124th U.S. Open

Pinehurst No. 2


This graphic shows why Waialae’s 17th hole is one of the most under-appreciated par 3s on the PGA Tour

January 09, 2023

Stan Badz

The PGA Tour returns to Waialae Country Club, which is hosting this week’s Sony Open for a 53rd consecutive time, dating back to 1965. It’s special for many reasons, not the least of which because it’s the only Seth Raynor original design played on the PGA Tour (now with the Greenbrier's Old White course not on the schedule). But the layout in general is also unique to tournament golf today, generally tighter with interesting fairway movement. The greens, though, restored a few years ago by Tom Doak, are worth our attention—especially the par-3 17th hole.

Waialae Country Club
Waialae Country Club
Honolulu, HI
27 Panelists
Now with The Greenbrier’s Old White course out of the rotation, Waialae Country Club is the only Seth Raynor design on the PGA Tour schedule. In the 1960s, much of the front nine had to be rerouted due the construction of a nearby hotel, but many Raynor elements can still be found, particularly after Tom Doak and his Renaissance Design team’s work over the past decade-plus. Though the now iconic ‘W’s in the trees on the 16th hole (the club’s seventh) are the most recognizable feature of the course, true architectural buffs will appreciate the par-3 17th hole and its Redan green, plus the Biarritz on the fourth.
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The par-3 17th at Waialae Country Club (members play it as the eighth) runs along Waialae Beach and, like all oceanside holes, is subject to the whims and fluctuations of the wind. This is Raynor’s original Redan, meaning the narrow green, flanked by bunkers short and behind, is angled from the tee with the back half of the putting surface running away from the player.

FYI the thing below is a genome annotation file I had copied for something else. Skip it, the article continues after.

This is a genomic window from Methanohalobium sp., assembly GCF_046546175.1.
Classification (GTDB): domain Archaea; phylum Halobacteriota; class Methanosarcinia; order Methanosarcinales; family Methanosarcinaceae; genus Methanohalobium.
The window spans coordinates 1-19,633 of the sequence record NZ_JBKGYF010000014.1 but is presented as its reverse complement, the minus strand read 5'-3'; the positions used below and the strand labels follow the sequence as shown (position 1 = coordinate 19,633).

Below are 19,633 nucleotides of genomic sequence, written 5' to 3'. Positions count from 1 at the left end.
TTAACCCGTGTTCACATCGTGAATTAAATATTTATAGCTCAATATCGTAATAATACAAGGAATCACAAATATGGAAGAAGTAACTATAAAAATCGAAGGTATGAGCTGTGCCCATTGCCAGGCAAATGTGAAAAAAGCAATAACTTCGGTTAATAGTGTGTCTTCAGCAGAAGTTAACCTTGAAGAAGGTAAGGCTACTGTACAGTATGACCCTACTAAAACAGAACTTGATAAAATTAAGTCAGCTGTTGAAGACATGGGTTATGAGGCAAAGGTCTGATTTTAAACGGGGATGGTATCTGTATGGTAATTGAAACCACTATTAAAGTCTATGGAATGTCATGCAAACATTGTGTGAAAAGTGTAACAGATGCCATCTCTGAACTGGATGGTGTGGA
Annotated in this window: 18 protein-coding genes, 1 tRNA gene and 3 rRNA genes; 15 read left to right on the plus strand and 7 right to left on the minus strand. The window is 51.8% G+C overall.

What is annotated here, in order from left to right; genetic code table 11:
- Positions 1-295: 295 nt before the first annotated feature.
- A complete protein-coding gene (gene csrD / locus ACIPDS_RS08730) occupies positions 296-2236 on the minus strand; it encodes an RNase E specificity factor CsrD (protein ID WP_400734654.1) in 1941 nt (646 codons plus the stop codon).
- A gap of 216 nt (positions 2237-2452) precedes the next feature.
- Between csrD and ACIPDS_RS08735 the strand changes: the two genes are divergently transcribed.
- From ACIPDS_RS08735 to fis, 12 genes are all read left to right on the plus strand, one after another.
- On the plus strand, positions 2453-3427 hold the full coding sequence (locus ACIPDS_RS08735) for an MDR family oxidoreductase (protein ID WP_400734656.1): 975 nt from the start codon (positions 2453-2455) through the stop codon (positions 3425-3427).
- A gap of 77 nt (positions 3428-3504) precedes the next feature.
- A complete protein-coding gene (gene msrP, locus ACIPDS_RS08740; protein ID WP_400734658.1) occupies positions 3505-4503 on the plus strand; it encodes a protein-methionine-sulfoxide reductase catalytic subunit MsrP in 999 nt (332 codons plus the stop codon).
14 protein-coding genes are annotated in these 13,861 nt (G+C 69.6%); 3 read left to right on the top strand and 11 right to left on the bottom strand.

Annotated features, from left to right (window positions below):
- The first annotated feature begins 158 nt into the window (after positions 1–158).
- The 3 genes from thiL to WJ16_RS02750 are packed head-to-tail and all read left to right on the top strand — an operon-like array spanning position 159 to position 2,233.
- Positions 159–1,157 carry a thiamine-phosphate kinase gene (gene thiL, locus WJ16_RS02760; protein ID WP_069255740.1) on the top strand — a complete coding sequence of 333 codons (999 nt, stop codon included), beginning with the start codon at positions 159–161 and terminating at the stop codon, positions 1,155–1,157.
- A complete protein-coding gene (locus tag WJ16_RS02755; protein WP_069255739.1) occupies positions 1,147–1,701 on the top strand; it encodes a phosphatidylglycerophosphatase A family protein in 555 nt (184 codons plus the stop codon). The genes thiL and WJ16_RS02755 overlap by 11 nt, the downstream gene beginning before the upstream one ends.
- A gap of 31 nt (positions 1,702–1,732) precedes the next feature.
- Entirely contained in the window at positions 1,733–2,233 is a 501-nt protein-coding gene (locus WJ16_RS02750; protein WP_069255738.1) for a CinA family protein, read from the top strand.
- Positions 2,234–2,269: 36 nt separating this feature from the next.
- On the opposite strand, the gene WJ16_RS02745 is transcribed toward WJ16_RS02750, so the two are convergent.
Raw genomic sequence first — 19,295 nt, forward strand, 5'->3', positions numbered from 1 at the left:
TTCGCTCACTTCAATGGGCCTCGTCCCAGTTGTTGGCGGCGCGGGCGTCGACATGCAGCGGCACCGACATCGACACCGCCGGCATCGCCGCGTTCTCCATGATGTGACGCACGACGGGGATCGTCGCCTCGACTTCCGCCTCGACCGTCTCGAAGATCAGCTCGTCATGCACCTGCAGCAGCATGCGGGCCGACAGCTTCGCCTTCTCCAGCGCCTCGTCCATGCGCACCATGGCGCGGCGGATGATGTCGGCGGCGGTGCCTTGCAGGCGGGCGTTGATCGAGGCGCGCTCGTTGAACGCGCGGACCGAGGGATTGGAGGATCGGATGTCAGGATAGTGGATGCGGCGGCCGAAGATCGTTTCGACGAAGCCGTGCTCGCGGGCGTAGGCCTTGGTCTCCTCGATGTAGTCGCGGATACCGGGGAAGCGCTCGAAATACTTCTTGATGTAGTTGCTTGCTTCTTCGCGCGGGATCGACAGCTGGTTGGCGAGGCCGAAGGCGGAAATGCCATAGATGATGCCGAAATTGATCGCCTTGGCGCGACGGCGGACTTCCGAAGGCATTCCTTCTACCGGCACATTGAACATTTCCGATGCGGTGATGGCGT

Why it matters

When the normal trade winds are at the players back the green is increasingly difficult to hit. Even with the tees occasionally moved up to 172 yards from the normal 192-yard markers, balls tend to land and run toward the back left of the green, often finishing in the rough. It’s critical for players to somehow find the green and make par since the following hole, the par-5 18th, is annually one of the easiest holes on tour and viewed as an invaluable chance to gain, rather than have to make up, strokes.

A closer look at the green complex

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Aside from the large front-left bunker, the false front that covers the first 10 yards of the green is the most prominent thing players see from the tee. They will also notice the raised shoulder on the right just over the crest of the false front. As this map shows, the shoulder is the most critical element of this particular Redan. The mound pushes every tee shot long and to the left. When conditions are firm, it makes getting the ball near center hole locations extremely challenging—as you can see from heat mapping, which indicates the severity of the slopes—and recovery shots played from the right-side bunkers difficult to control. As with most Redans, the best miss at Waialae is long and off the back of the green, not in either sets of bunkers.


The 17th has played slightly over par each year since 2014 with a 3.045 stroke average. The green and bunkers were remodeled by Doak prior to the 2018 tournament to better represent Raynor’s original architecture, but the changes did not impact the challenge of hitting the Redan green in regulation (62 percent success prior to the restoration, versus 63 percent since the restoration). However, players who find the new greenside bunkers have saved par only 45 percent of the time the past four years, down from a 52 percent save percentage from 2013 to 2017.

(Green mapping courtesy of StrackaLine)